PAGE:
At the beginning of the story fifteen-year-old Charley Thompson (Charlie Plummer) and his single father Ray (Travis Fimmel) are starting their lives over in Portland, Oregon. Charley’s mom went out for cigarettes years ago and never came back. Since then father and son and moved around the country, Ray chasing work, Charley trying to find a place to fit in. They are more like friends than father and son. Ray offers up dubious fatherly advice—“The best women have all been waitresses at some point.”—and finds a new women in every new town.

To pass the time Charley gets a job tending to an aging Quarter Horse named Lean On Pete. Working for crusty old horse trader Del Montgomery (Buscemi) Charley finds purpose and despite the warnings of jockey Bonnie (Sevigny) not to get emotionally involved with the horse—“Don’t think of them as pets,” she says.—the teenager coddles the horse even as it becomes clear Pete isn’t going to win anymore races.

When Del decides to get rid of Pete, to “send him to Mexico”—i.e.: the glue factory— Charley makes off with the horse, embarking on a road trip in search of a better life for both of them.

There are many good messages here for kids about resilience and loyalty but again let me remind you this isn’t a kid’s movie. Del’s foul language and a scene where Charley beats a homeless man with a tire iron rule that out. What we’re left with is a story that feels like it was written for a young adult audience but made by someone weaned on mid-period Wim Wenders. Tonally it feels as though it has one hoof in YA, the other in more adult fare.

Tonality aside, the first hour works very well. Plummer is magnetic, quietly creating the character of a desperate young man who does bad things for mostly the right reasons. His scenes with Buscemi and Sevigny sparkle with a gruff warmth, setting up the lesson in resilience that dominates the second half. As Charley sets off into America’s hinterland Bonnie’s statement of fact, “There’s only so many times you can fall down, right?,” is proven wrong time after time. It’s a road trip of misery that sees Charley survive in very trying circumstances. Paced a little too leisurely in its second hour the road trip section, despite the dramatic events portrayed, is far less interesting than the character work of the first hour.

“Lean on Pete” is an effective portrait of a lonely boy but ultimately simply becomes a laundry list of Charley’s bad decisions.

RICHARD’S “CANADA AM” REVIEWS FOR JANUARY 22 WITH BEVERLY THOMSON.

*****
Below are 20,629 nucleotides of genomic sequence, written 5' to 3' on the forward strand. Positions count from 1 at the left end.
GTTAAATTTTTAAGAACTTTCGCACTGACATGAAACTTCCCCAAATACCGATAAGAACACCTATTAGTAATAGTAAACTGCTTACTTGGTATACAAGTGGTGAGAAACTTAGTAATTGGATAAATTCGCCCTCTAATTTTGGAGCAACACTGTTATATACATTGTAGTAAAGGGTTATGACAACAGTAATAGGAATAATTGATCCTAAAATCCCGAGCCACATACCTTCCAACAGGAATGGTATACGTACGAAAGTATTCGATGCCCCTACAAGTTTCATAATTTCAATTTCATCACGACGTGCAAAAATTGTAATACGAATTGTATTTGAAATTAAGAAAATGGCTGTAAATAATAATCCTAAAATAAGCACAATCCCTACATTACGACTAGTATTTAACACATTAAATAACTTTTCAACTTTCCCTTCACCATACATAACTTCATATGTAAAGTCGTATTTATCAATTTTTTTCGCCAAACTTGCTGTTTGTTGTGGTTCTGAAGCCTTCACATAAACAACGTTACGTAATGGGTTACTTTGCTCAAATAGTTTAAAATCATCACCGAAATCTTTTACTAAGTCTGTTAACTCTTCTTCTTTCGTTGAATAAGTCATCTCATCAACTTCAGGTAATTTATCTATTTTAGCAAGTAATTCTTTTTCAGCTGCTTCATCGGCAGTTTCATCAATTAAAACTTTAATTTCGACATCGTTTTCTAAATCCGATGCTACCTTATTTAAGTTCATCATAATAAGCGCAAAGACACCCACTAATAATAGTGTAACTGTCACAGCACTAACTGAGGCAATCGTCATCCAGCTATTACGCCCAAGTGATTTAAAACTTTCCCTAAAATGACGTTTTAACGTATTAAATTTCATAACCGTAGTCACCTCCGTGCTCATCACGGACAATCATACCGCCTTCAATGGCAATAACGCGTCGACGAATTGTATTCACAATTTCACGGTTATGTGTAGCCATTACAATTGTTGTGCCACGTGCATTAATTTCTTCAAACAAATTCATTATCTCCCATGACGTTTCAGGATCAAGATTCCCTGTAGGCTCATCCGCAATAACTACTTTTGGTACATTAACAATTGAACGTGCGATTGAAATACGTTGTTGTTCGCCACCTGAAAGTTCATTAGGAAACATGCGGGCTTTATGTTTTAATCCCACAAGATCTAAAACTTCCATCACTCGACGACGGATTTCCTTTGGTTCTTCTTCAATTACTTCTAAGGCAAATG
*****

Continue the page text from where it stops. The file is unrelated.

Screen Shot 2016-01-22 at 12.45.06 PMRichard’s “Canada AM” reviews for the frat boy humour of “Dirty Grandpa,” the galactic party crashers of “The 5th Wave,” and the martial turmoil of “45 Years.”

Watch the whole thing HERE!

45 YEARS: 4 STARS. “an actor’s movie with Rampling & Courtenay front and center.”

Screen Shot 2016-01-20 at 10.15.13 AMCan you ever really know a person?

That is the question rattling around Kate Mercer’s (Charlotte Rampling) head as her forty-fifth wedding anniversary to Geoff (Tom Courtenay) looms on the horizon.

In retirement the couple have a comfortable life. He putters and reads, she makes arrangements for their anniversary bash. Their quiet, cozy life is disturbed when a letter arrives for Geoff with disturbing news; the body of Katya, his first love, has been discovered in the Swiss Alps, frozen and preserved, after falling to her death nearly five decades before. In the days leading up to the celebration of their relationship Kate begins to understand the depth of Geoff’s feelings for his long-ago love, leading to distrust and a re-examination of her “happy” marriage.”

Director Andrew Haigh knows this is an actor’s movie and puts Rampling and Courtenay front and center, showcasing them with unfussy and simple presentation. There is no soundtrack to set the scene or flashy editing to entertain your eye, just powerfully subtle performances. Rampling never overstates her devastation. Instead, she allows her nuanced facial expressions to speak volumes, filling in the unspoken parts of the story with tiny but effective looks and actions. It is the kind of introspective work that the big screen was invented to display.

“45 Years” is a master class in acting. It’s a mature story brought to life by two remarkable actors who aren’t afraid to trust the story’s emotional core and take the time to allow it to burrow deep into the viewer’s intellect and more importantly, heart.